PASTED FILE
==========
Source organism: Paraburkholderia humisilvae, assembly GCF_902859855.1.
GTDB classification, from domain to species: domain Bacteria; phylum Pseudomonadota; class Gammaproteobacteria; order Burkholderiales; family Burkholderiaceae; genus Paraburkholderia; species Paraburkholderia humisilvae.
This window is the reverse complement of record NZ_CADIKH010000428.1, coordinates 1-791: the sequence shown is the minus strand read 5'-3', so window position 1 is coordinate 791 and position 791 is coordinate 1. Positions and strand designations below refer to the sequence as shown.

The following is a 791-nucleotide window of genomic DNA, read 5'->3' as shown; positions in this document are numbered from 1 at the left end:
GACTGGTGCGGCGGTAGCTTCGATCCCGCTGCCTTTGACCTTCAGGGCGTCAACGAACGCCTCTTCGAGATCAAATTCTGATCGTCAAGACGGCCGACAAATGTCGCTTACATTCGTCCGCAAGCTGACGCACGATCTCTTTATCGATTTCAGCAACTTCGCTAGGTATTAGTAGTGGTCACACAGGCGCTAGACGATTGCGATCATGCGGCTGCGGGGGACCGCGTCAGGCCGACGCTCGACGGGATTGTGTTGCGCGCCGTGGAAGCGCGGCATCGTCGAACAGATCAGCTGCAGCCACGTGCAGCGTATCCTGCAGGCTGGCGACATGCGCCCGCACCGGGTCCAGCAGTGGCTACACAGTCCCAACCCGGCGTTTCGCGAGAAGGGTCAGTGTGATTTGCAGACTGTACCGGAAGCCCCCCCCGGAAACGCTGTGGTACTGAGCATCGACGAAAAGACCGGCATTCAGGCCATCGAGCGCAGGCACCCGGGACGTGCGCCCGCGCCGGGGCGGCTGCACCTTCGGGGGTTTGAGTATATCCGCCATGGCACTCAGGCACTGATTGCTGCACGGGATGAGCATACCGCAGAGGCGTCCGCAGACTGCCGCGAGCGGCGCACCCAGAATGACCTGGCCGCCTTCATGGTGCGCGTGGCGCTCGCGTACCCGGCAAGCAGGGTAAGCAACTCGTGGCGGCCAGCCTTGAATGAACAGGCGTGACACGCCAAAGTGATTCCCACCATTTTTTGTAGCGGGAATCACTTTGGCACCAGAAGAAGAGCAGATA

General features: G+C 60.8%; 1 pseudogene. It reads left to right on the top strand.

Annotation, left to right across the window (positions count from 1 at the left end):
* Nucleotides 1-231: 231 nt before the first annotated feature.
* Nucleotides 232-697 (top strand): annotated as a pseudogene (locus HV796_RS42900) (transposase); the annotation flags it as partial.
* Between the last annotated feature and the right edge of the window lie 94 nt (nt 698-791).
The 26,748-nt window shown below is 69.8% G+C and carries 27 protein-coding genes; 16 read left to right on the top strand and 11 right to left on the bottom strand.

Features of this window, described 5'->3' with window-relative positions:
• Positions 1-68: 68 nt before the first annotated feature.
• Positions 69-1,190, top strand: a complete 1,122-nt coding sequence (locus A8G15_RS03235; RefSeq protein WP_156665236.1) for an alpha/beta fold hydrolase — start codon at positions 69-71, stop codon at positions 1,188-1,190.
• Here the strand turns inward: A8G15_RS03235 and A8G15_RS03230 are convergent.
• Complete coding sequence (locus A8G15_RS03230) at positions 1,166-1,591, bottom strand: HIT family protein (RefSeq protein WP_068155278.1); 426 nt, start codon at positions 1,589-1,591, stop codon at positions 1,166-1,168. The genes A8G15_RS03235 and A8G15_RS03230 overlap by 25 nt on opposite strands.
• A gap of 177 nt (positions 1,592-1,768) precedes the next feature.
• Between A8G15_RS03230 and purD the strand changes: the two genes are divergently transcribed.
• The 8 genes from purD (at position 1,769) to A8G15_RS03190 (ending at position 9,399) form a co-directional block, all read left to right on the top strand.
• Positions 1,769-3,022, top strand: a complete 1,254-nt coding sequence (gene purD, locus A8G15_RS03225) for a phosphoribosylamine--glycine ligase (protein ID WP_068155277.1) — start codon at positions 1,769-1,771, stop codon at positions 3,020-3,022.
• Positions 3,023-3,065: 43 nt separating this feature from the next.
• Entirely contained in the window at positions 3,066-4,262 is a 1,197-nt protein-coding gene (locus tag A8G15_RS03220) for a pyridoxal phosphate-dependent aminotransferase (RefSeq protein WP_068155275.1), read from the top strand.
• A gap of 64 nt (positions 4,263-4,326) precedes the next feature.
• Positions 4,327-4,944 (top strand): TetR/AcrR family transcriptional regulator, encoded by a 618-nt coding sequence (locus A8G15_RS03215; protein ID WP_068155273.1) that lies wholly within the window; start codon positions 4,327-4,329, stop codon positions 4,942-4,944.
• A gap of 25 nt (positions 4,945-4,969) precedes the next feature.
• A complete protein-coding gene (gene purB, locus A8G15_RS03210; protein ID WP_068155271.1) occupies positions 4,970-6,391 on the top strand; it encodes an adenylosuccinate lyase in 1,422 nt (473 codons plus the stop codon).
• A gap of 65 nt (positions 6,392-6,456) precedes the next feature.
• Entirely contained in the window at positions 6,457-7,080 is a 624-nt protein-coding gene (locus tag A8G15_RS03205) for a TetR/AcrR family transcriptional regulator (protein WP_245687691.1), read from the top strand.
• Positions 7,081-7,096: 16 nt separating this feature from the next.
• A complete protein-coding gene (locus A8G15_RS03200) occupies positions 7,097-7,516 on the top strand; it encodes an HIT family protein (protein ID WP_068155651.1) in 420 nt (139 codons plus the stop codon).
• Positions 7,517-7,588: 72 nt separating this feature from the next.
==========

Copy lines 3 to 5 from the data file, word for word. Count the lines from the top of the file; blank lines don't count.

This window is the reverse complement of record NZ_CADIKH010000428.1, coordinates 1-791: the sequence shown is the minus strand read 5'-3', so window position 1 is coordinate 791 and position 791 is coordinate 1. Positions and strand designations below refer to the sequence as shown.

The following is a 791-nucleotide window of genomic DNA, read 5'->3' as shown; positions in this document are numbered from 1 at the left end:
GACTGGTGCGGCGGTAGCTTCGATCCCGCTGCCTTTGACCTTCAGGGCGTCAACGAACGCCTCTTCGAGATCAAATTCTGATCGTCAAGACGGCCGACAAATGTCGCTTACATTCGTCCGCAAGCTGACGCACGATCTCTTTATCGATTTCAGCAACTTCGCTAGGTATTAGTAGTGGTCACACAGGCGCTAGACGATTGCGATCATGCGGCTGCGGGGGACCGCGTCAGGCCGACGCTCGACGGGATTGTGTTGCGCGCCGTGGAAGCGCGGCATCGTCGAACAGATCAGCTGCAGCCACGTGCAGCGTATCCTGCAGGCTGGCGACATGCGCCCGCACCGGGTCCAGCAGTGGCTACACAGTCCCAACCCGGCGTTTCGCGAGAAGGGTCAGTGTGATTTGCAGACTGTACCGGAAGCCCCCCCCGGAAACGCTGTGGTACTGAGCATCGACGAAAAGACCGGCATTCAGGCCATCGAGCGCAGGCACCCGGGACGTGCGCCCGCGCCGGGGCGGCTGCACCTTCGGGGGTTTGAGTATATCCGCCATGGCACTCAGGCACTGATTGCTGCACGGGATGAGCATACCGCAGAGGCGTCCGCAGACTGCCGCGAGCGGCGCACCCAGAATGACCTGGCCGCCTTCATGGTGCGCGTGGCGCTCGCGTACCCGGCAAGCAGGGTAAGCAACTCGTGGCGGCCAGCCTTGAATGAACAGGCGTGACACGCCAAAGTGATTCCCACCATTTTTTGTAGCGGGAATCACTTTGGCACCAGAAGAAGAGCAGATA